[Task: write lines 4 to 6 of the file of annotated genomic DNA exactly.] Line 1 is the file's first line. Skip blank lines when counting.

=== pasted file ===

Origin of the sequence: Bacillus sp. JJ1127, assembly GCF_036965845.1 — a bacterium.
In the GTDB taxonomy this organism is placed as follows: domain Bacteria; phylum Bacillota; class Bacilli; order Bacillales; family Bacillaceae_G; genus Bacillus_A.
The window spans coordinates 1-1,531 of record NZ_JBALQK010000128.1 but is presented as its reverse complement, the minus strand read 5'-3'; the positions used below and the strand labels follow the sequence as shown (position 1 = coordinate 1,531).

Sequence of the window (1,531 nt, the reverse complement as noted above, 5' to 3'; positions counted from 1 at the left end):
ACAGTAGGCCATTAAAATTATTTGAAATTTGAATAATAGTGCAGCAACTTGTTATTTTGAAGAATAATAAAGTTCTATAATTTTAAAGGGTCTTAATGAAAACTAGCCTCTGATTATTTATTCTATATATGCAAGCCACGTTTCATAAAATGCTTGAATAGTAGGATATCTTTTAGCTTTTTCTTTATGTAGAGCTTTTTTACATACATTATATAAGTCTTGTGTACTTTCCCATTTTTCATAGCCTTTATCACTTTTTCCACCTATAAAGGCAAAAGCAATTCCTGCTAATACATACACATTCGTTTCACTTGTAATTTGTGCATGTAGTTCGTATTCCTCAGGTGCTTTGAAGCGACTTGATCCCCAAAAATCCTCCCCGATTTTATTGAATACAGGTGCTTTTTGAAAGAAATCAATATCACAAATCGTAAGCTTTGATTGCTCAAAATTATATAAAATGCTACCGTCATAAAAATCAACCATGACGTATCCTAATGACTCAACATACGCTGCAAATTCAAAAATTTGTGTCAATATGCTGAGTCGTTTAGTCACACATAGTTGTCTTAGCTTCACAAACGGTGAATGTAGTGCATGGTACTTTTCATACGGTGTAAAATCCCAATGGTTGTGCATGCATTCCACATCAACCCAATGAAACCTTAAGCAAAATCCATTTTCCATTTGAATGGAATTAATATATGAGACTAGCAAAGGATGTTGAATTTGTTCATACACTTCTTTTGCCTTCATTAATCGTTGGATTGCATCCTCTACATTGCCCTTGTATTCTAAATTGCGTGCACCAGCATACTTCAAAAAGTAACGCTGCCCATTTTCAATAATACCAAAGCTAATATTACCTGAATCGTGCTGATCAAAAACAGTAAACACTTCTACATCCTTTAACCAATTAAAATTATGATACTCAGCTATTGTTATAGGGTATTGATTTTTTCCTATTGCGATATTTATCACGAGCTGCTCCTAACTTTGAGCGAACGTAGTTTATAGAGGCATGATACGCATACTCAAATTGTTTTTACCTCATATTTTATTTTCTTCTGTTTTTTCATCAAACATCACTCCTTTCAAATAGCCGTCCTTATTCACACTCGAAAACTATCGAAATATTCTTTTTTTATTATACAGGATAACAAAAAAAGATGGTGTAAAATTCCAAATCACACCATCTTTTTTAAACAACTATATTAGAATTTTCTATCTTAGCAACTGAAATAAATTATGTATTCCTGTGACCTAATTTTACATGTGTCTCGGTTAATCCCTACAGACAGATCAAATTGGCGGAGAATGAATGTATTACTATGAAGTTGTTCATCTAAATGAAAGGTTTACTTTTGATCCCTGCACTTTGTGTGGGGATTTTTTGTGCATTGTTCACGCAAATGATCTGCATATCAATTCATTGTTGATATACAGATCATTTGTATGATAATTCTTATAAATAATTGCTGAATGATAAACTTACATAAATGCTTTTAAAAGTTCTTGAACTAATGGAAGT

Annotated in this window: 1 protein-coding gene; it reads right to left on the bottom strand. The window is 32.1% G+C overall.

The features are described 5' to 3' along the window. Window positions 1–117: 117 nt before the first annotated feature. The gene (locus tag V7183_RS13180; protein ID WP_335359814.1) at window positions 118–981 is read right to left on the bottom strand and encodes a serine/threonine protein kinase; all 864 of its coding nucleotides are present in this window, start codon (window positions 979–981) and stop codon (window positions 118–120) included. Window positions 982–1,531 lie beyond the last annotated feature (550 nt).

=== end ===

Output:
Sequence of the window (1,531 nt, the reverse complement as noted above, 5' to 3'; positions counted from 1 at the left end):
ACAGTAGGCCATTAAAATTATTTGAAATTTGAATAATAGTGCAGCAACTTGTTATTTTGAAGAATAATAAAGTTCTATAATTTTAAAGGGTCTTAATGAAAACTAGCCTCTGATTATTTATTCTATATATGCAAGCCACGTTTCATAAAATGCTTGAATAGTAGGATATCTTTTAGCTTTTTCTTTATGTAGAGCTTTTTTACATACATTATATAAGTCTTGTGTACTTTCCCATTTTTCATAGCCTTTATCACTTTTTCCACCTATAAAGGCAAAAGCAATTCCTGCTAATACATACACATTCGTTTCACTTGTAATTTGTGCATGTAGTTCGTATTCCTCAGGTGCTTTGAAGCGACTTGATCCCCAAAAATCCTCCCCGATTTTATTGAATACAGGTGCTTTTTGAAAGAAATCAATATCACAAATCGTAAGCTTTGATTGCTCAAAATTATATAAAATGCTACCGTCATAAAAATCAACCATGACGTATCCTAATGACTCAACATACGCTGCAAATTCAAAAATTTGTGTCAATATGCTGAGTCGTTTAGTCACACATAGTTGTCTTAGCTTCACAAACGGTGAATGTAGTGCATGGTACTTTTCATACGGTGTAAAATCCCAATGGTTGTGCATGCATTCCACATCAACCCAATGAAACCTTAAGCAAAATCCATTTTCCATTTGAATGGAATTAATATATGAGACTAGCAAAGGATGTTGAATTTGTTCATACACTTCTTTTGCCTTCATTAATCGTTGGATTGCATCCTCTACATTGCCCTTGTATTCTAAATTGCGTGCACCAGCATACTTCAAAAAGTAACGCTGCCCATTTTCAATAATACCAAAGCTAATATTACCTGAATCGTGCTGATCAAAAACAGTAAACACTTCTACATCCTTTAACCAATTAAAATTATGATACTCAGCTATTGTTATAGGGTATTGATTTTTTCCTATTGCGATATTTATCACGAGCTGCTCCTAACTTTGAGCGAACGTAGTTTATAGAGGCATGATACGCATACTCAAATTGTTTTTACCTCATATTTTATTTTCTTCTGTTTTTTCATCAAACATCACTCCTTTCAAATAGCCGTCCTTATTCACACTCGAAAACTATCGAAATATTCTTTTTTTATTATACAGGATAACAAAAAAAGATGGTGTAAAATTCCAAATCACACCATCTTTTTTAAACAACTATATTAGAATTTTCTATCTTAGCAACTGAAATAAATTATGTATTCCTGTGACCTAATTTTACATGTGTCTCGGTTAATCCCTACAGACAGATCAAATTGGCGGAGAATGAATGTATTACTATGAAGTTGTTCATCTAAATGAAAGGTTTACTTTTGATCCCTGCACTTTGTGTGGGGATTTTTTGTGCATTGTTCACGCAAATGATCTGCATATCAATTCATTGTTGATATACAGATCATTTGTATGATAATTCTTATAAATAATTGCTGAATGATAAACTTACATAAATGCTTTTAAAAGTTCTTGAACTAATGGAAGT

Annotated in this window: 1 protein-coding gene; it reads right to left on the bottom strand. The window is 32.1% G+C overall.